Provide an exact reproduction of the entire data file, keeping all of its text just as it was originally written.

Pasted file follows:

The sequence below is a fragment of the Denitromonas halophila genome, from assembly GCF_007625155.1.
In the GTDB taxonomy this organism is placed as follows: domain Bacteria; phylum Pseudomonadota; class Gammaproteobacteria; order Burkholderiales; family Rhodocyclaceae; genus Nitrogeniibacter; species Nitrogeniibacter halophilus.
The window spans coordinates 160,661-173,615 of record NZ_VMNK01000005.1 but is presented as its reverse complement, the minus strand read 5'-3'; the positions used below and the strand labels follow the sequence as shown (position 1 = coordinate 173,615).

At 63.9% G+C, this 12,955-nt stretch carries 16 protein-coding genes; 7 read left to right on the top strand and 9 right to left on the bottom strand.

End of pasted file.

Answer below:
The sequence below is a fragment of the Denitromonas halophila genome, from assembly GCF_007625155.1.
In the GTDB taxonomy this organism is placed as follows: domain Bacteria; phylum Pseudomonadota; class Gammaproteobacteria; order Burkholderiales; family Rhodocyclaceae; genus Nitrogeniibacter; species Nitrogeniibacter halophilus.
The window spans coordinates 160,661-173,615 of record NZ_VMNK01000005.1 but is presented as its reverse complement, the minus strand read 5'-3'; the positions used below and the strand labels follow the sequence as shown (position 1 = coordinate 173,615).

At 63.9% G+C, this 12,955-nt stretch carries 16 protein-coding genes; 7 read left to right on the top strand and 9 right to left on the bottom strand.